Letter to the Editor: Fashionistas and vegans are biggest climate threat

Letter to the Editor: Fashionistas and vegans are biggest climate threat

The long-awaited Government Action Plan is remarkable not only for what it includes, but more especially for what it leaves out. It was easy to hit all the soft targets and the usual suspects. Targeting farmers and livestock might satisfy the trendy and the influential Dublin 4 Vegan and Fashionista Constituency for now, but at what cost?

An American vegan fake meat maker which has never made a profit was recently valued at €5bn! Vegans and fashionista cults are now leading us all down another plug-hole. But before we blindly follow them, we should check the real environmental costs of their slow foods and fast fashions.

A recent survey of upmarket greengrocers and supermarkets in the Cavan and Enniskillen reveals a shocking picture. Over 90% of the common-or-garden fresh vegetables we eat every day are imported from many thousands of miles away. We are now even importing carrots from Argentina!

Of course vegetable growers in Ethiopia, Egypt, Kenya, Morocco, Spain, Greece, the Netherlands, Germany, Italy and Argentina, are grateful for our business: Our sheer extravagance and climate risk irresponsibility are what keep them in business.

Of course, they have other critical issues to worry about besides the air miles, or carbon footprint or climate risks of their farm produce. But their vegetables rack up all these critical issues on a massive scale, before they get to Ireland. Furthermore, plant-based “milks” are now the latest fashion gimmick for vegans.

Therefore, vast tracts of virgin forest and rainforest are being bulldozed daily, to make room for palm kernel plantations throughout Africa and Malaysia. Strangely, the vegan community appears to be oblivious to any of these dangers! But this is only the start of it. Some basic facts demonstrate the follies and the dangers of our vegans and fashionistas.

The international fashion industry emits more carbon gases every day than the whole of Ireland’s farmers and transport services.

This international Industry emits more carbon every day than the global aviation and shipping services put together. In fact, international fashion has a carbon footprint as big as Russia. And Russia, the biggest country in the world, is about 250 times bigger than Ireland.

It has massive oil and gas fields and very large but highly inefficient state and corporate farms. International fashion’s polluting impact is caused by the very flawed business model of the industry.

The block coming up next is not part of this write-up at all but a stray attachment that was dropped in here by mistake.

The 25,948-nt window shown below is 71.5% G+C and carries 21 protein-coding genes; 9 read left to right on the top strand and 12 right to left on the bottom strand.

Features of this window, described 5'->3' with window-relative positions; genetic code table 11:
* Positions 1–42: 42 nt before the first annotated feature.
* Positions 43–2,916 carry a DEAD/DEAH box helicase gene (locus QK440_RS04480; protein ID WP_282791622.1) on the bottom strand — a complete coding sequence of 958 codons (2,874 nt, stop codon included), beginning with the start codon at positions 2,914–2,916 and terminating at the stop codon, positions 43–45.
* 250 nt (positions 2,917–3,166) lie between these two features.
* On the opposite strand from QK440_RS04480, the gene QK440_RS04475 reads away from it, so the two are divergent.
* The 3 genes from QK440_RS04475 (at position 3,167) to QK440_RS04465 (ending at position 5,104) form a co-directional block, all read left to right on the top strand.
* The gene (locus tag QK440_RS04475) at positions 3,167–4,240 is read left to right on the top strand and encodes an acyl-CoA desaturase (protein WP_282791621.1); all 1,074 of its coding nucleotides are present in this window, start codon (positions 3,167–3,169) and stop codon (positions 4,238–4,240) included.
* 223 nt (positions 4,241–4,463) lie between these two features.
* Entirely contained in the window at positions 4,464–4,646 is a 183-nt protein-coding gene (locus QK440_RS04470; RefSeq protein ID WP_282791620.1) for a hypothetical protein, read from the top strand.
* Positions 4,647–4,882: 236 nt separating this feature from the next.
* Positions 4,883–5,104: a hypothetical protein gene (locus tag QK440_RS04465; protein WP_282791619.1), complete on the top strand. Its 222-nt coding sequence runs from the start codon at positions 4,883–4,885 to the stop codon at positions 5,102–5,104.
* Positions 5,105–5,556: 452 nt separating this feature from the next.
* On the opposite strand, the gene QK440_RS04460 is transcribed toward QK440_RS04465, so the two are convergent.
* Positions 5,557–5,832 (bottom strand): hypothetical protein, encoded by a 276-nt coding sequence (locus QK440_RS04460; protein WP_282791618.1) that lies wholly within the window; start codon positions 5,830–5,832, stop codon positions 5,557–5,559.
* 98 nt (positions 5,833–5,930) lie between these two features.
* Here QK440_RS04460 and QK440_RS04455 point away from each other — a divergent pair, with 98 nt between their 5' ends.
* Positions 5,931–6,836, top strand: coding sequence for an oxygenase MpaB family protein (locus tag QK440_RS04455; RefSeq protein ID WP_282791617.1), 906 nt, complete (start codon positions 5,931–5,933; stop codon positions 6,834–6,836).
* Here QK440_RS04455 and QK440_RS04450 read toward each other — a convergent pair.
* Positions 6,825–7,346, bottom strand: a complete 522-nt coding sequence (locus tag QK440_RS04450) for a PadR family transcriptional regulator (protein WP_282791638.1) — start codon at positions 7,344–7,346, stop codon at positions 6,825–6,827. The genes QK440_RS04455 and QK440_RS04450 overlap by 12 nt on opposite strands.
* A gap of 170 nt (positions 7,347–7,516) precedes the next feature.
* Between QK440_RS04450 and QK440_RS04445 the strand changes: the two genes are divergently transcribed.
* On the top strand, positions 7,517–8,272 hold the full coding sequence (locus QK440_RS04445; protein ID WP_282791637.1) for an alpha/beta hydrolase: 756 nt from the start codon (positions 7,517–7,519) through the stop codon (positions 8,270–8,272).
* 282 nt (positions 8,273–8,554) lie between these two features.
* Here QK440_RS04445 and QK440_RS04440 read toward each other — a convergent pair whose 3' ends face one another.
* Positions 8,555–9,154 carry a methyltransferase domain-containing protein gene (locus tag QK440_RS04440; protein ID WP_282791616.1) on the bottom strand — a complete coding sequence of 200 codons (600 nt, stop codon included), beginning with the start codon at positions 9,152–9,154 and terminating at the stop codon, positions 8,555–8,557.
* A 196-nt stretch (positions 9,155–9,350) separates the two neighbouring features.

At retail level, the fashion industry is worth €32bn a year to the UK economy: “Fast Fashion” is based on a massive and unsustainable over-exploitation of the planet’s human and natural resources. Children in sweat shops in Bangladesh, Bangalore and Rawlpindi slave for long hours at a time, to take home less than a dollar a day. The soils, waters, and air around these these cities are all heavily polluted. The slums and the shanty town they live in have no running water or toilets or sewage services.

Everything conspires to leave Asian children working in the “Fast Fashion” sweatshops highly vulnerable to terminal diseases like TB, Malaria, and a whole bunch of other water-borne diseases.

Accordingly, their life expectancy is at least 25 years less than Irish children. Child labour in Bangadesh, Pakistan, and India produces 100m garments a year. Over 80m of these end in landfill and incinerators within a year of being purchased. These amount to over 300,000 tonnes of highly polluting materials.

“Fast Fashion” is now one of the biggest things on social media. But while consumers buy garments in the virtual world, they wear them in the real world: it’s a simple as pick, click, buy, pay, wear, and dump. Garment prices are too low but the profits are too high. But it’s still a long, long way from the catwalks of London and Paris, to the slums and the back streets of Bangladesh and Bangalore.

A fast fashion dress may sell for less than €5. But massive profits are still being made at every link all along the wholesale and retail chain: Accordingly, 8 out of every 10 garments can be discarded and dumped after being worn only once. In order to be environmentally sustainable, garments must be worn at least 30 times, before they are discarded.

There is more to life than the price of a disposable dress! Vegans and fashionistas need to be careful, that in winning the battle, they don’t lose lose the war. They can ban the steak, but not the sizzle!

Brendan Dunleavy

Killeshandra

Co. Cavan

This reader's opinion was originally published in the letters page of the Irish Examiner print edition on 27 June 2019.

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